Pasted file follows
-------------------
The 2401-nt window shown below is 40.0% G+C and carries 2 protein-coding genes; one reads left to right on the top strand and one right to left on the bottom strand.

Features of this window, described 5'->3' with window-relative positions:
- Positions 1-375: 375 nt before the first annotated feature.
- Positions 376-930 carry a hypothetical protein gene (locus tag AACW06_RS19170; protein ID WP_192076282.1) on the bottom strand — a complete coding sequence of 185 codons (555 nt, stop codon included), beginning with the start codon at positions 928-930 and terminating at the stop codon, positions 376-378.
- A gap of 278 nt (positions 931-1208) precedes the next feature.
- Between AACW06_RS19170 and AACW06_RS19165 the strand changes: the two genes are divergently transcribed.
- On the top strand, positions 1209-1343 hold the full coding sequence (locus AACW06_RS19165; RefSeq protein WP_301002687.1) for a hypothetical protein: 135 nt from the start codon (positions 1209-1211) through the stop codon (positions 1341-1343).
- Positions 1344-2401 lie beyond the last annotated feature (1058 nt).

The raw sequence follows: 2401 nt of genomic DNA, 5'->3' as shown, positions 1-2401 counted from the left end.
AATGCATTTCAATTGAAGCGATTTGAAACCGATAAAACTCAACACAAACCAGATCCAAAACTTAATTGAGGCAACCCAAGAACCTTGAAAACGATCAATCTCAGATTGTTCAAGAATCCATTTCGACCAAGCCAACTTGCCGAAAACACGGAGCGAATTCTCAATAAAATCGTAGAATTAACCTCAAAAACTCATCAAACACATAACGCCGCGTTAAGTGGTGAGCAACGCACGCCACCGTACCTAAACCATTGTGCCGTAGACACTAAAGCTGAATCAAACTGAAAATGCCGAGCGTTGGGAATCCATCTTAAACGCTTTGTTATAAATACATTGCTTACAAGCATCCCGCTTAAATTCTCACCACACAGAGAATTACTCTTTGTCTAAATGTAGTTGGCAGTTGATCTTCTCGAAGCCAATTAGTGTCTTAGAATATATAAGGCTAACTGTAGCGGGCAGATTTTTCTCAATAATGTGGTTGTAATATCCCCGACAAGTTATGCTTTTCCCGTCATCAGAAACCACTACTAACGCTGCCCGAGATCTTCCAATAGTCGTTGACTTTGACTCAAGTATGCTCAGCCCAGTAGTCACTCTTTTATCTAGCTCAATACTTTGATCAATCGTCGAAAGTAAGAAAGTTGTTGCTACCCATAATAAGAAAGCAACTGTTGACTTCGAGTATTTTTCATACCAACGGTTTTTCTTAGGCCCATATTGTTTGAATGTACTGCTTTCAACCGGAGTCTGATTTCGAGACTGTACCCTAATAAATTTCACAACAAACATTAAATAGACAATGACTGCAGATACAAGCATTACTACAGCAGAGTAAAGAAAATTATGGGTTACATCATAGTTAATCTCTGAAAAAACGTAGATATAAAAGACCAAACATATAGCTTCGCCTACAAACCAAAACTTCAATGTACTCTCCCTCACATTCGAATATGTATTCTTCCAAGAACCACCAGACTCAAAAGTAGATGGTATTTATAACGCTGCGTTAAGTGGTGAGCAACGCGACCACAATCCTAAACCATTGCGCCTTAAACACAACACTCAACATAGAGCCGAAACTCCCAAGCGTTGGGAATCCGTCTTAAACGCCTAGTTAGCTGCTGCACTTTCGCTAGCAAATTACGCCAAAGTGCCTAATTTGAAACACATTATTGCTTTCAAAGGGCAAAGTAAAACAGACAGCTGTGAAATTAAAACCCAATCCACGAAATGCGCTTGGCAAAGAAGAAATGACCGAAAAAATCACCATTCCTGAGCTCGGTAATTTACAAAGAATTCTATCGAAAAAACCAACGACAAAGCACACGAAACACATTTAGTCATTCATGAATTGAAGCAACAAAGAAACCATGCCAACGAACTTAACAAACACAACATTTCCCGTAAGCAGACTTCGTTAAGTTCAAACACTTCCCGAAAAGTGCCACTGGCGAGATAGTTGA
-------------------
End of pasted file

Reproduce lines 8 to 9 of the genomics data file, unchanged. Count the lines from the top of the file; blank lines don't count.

- Positions 1344-2401 lie beyond the last annotated feature (1058 nt).

The raw sequence follows: 2401 nt of genomic DNA, 5'->3' as shown, positions 1-2401 counted from the left end.